George Bernard Shaw’s use of myth in “Pygmalion” significantly contributes to the enrichment of the play, adding layers of meaning and depth to its narrative and themes. The title itself is a direct reference to the Greek myth of Pygmalion, a sculptor who falls in love with a statue he has created, which is then brought to life by the goddess Aphrodite. This mythological backdrop plays a crucial role in enhancing the play’s thematic and symbolic content.
Symbolism and Allegory: The myth of Pygmalion serves as a powerful allegory in Shaw’s play. Professor Henry Higgins, like the sculptor Pygmalion, transforms Eliza Doolittle, not from a statue to a human, but from a street flower girl to a lady of society. This transformation symbolizes broader themes of social mobility, class barriers, and the power of language and education.
Critique of Society and Class: By invoking the Pygmalion myth, Shaw critiques the rigid class structures of Edwardian society. The play questions whether external appearances and refined speech truly change a person’s intrinsic value or social standing. This mythological reference helps to underscore the superficiality of societal judgments based on appearance and language.
Exploration of Creator-Creation Dynamics: The relationship between Higgins and Eliza mirrors that of the mythological Pygmalion and his statue. This parallel allows Shaw to explore the complex dynamics between creator and creation, including issues of control, autonomy, and emotional involvement.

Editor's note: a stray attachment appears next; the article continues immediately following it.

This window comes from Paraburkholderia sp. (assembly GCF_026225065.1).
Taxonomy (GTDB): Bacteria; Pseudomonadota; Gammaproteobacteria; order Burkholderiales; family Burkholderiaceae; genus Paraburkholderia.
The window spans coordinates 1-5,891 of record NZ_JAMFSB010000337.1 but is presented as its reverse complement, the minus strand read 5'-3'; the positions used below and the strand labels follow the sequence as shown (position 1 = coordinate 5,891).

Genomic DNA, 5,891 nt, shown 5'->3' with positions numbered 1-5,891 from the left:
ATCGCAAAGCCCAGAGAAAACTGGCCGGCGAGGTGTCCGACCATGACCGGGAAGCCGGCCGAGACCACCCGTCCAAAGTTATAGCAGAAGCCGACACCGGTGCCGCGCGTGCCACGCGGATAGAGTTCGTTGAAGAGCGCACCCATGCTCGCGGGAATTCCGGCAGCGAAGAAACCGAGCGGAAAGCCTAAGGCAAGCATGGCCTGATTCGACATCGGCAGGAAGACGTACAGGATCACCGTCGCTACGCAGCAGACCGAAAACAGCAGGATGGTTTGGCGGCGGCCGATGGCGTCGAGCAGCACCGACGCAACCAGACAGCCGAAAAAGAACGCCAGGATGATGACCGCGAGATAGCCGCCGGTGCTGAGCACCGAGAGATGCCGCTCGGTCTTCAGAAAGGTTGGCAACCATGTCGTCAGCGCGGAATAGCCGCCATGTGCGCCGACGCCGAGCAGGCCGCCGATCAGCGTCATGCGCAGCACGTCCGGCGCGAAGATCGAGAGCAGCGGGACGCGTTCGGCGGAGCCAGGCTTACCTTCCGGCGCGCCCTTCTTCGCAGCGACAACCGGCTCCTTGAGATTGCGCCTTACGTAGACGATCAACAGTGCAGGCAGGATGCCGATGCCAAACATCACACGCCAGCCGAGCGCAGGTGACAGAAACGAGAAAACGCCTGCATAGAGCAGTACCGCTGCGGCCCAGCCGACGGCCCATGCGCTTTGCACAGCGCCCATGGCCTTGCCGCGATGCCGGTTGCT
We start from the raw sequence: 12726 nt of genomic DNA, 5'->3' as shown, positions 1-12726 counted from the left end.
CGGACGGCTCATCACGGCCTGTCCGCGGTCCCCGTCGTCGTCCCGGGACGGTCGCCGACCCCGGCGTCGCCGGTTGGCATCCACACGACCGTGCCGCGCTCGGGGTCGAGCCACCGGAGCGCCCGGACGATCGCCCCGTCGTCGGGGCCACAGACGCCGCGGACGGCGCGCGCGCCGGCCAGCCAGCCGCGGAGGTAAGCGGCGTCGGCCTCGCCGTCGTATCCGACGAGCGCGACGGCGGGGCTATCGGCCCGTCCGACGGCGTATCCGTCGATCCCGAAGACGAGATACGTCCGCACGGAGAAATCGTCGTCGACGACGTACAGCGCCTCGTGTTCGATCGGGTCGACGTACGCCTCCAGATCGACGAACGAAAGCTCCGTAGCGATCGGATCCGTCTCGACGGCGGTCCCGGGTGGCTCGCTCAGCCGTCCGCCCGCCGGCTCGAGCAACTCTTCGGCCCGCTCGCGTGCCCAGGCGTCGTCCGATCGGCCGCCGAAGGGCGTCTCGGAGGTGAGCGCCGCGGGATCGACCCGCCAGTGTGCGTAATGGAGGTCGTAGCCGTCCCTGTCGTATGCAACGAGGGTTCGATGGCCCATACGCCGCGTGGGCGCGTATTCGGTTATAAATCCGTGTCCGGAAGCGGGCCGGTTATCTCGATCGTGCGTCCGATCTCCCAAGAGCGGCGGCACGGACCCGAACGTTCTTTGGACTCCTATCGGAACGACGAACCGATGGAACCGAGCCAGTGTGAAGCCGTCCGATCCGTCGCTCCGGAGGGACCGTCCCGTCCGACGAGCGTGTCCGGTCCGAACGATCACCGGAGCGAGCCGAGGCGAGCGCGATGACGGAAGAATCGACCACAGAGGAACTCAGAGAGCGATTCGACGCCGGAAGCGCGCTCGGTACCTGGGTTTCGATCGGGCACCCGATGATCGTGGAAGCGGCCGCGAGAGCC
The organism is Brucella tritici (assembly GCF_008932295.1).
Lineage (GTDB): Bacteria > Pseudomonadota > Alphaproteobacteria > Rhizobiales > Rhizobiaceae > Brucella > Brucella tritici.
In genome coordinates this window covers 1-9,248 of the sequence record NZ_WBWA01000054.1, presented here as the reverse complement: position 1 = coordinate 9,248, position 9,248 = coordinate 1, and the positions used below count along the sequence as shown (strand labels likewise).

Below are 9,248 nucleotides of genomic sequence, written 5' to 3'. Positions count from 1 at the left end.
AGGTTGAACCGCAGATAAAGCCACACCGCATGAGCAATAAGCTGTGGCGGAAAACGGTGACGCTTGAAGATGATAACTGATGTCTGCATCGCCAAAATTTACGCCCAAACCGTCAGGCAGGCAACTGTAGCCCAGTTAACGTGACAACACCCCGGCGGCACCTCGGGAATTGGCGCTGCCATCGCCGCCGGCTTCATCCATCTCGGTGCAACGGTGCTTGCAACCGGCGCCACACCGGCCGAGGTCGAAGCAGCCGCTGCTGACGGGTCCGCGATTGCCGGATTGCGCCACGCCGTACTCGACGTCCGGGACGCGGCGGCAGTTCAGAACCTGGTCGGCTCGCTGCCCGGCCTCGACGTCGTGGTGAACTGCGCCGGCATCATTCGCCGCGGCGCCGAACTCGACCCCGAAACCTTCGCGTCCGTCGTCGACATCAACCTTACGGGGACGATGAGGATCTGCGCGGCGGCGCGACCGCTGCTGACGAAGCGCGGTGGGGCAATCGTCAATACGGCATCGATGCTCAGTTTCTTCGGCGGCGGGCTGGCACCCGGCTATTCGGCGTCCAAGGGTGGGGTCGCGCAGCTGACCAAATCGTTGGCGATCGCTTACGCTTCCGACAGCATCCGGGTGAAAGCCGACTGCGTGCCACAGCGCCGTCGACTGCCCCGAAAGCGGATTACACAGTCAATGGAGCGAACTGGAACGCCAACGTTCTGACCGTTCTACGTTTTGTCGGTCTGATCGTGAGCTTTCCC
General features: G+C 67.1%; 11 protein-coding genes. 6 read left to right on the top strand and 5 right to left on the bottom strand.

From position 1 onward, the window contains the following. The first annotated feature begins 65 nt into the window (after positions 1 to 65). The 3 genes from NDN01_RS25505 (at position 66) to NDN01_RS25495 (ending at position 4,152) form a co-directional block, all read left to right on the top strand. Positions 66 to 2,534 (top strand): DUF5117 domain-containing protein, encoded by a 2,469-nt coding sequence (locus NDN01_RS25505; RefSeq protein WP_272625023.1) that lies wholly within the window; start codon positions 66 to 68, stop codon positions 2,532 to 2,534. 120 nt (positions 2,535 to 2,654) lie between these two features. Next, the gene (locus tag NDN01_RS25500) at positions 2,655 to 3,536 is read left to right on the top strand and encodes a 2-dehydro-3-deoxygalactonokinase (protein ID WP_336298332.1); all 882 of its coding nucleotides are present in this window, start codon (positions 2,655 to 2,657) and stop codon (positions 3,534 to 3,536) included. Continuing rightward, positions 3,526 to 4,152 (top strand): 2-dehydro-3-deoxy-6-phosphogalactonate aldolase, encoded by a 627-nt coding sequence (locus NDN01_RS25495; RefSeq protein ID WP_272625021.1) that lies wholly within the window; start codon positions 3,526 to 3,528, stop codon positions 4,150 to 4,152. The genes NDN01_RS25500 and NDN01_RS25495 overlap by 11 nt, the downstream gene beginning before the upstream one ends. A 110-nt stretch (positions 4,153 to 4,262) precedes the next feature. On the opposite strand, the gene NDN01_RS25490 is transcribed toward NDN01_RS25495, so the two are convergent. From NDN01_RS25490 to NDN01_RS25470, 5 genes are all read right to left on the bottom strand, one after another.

Feminist Interpretation: Shaw’s play provides a twist to the original myth by giving Eliza, the ‘created’, a strong voice and agency. Unlike the statue in the myth, Eliza challenges her creator, asserts her independence, and refuses to be merely an object of transformation. This serves to enrich the play with feminist ideas about individuality and self-determination.
Metatheatrical Element: The use of the Pygmalion myth adds a metatheatrical layer to the play. It highlights the act of transformation as a kind of performance, drawing parallels between the world of theatre and the social performances of everyday life.
Moral and Ethical Questions: The mythological reference raises moral and ethical questions about the right of one individual to mold another and the consequences of such an act. It prompts the audience to consider the ethical implications of Higgins’ project and its impact on Eliza’s life.
In summary, Shaw’s use of the Pygmalion myth in his play is not just a mere reference but a strategic tool that enriches the narrative, deepens the thematic exploration, and adds a critical perspective to the issues of class, identity, and personal autonomy.